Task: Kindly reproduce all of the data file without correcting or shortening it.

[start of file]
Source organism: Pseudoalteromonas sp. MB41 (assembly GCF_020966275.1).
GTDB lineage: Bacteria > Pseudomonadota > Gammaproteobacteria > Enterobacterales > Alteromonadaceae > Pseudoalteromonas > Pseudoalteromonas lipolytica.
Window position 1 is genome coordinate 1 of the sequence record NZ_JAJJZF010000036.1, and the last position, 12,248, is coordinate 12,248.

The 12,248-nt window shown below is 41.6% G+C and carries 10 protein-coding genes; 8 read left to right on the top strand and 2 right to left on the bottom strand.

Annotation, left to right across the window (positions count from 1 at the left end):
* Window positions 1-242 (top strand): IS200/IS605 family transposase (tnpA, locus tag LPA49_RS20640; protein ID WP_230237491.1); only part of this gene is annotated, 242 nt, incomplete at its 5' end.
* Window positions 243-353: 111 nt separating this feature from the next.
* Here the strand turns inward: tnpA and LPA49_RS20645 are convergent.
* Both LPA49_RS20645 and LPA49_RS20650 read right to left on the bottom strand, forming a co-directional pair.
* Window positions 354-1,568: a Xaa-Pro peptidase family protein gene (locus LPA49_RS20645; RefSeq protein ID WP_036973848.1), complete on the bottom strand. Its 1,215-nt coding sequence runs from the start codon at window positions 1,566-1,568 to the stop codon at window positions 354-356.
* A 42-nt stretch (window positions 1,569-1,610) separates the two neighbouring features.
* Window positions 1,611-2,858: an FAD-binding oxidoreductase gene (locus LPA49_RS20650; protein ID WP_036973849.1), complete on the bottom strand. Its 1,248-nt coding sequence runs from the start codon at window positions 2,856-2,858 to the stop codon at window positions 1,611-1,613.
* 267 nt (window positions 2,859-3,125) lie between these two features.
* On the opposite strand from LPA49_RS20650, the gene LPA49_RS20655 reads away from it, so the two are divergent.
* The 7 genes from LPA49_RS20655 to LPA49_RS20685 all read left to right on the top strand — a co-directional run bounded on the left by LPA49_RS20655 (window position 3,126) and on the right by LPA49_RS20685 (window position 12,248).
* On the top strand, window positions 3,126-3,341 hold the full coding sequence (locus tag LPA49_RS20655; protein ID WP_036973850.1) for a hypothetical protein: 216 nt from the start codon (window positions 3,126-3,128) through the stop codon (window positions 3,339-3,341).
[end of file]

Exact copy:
Source organism: Pseudoalteromonas sp. MB41 (assembly GCF_020966275.1).
GTDB lineage: Bacteria > Pseudomonadota > Gammaproteobacteria > Enterobacterales > Alteromonadaceae > Pseudoalteromonas > Pseudoalteromonas lipolytica.
Window position 1 is genome coordinate 1 of the sequence record NZ_JAJJZF010000036.1, and the last position, 12,248, is coordinate 12,248.

The 12,248-nt window shown below is 41.6% G+C and carries 10 protein-coding genes; 8 read left to right on the top strand and 2 right to left on the bottom strand.

Annotation, left to right across the window (positions count from 1 at the left end):
* Window positions 1-242 (top strand): IS200/IS605 family transposase (tnpA, locus tag LPA49_RS20640; protein ID WP_230237491.1); only part of this gene is annotated, 242 nt, incomplete at its 5' end.
* Window positions 243-353: 111 nt separating this feature from the next.
* Here the strand turns inward: tnpA and LPA49_RS20645 are convergent.
* Both LPA49_RS20645 and LPA49_RS20650 read right to left on the bottom strand, forming a co-directional pair.
* Window positions 354-1,568: a Xaa-Pro peptidase family protein gene (locus LPA49_RS20645; RefSeq protein ID WP_036973848.1), complete on the bottom strand. Its 1,215-nt coding sequence runs from the start codon at window positions 1,566-1,568 to the stop codon at window positions 354-356.
* A 42-nt stretch (window positions 1,569-1,610) separates the two neighbouring features.
* Window positions 1,611-2,858: an FAD-binding oxidoreductase gene (locus LPA49_RS20650; protein ID WP_036973849.1), complete on the bottom strand. Its 1,248-nt coding sequence runs from the start codon at window positions 2,856-2,858 to the stop codon at window positions 1,611-1,613.
* 267 nt (window positions 2,859-3,125) lie between these two features.
* On the opposite strand from LPA49_RS20650, the gene LPA49_RS20655 reads away from it, so the two are divergent.
* The 7 genes from LPA49_RS20655 to LPA49_RS20685 all read left to right on the top strand — a co-directional run bounded on the left by LPA49_RS20655 (window position 3,126) and on the right by LPA49_RS20685 (window position 12,248).
* On the top strand, window positions 3,126-3,341 hold the full coding sequence (locus tag LPA49_RS20655; protein ID WP_036973850.1) for a hypothetical protein: 216 nt from the start codon (window positions 3,126-3,128) through the stop codon (window positions 3,339-3,341).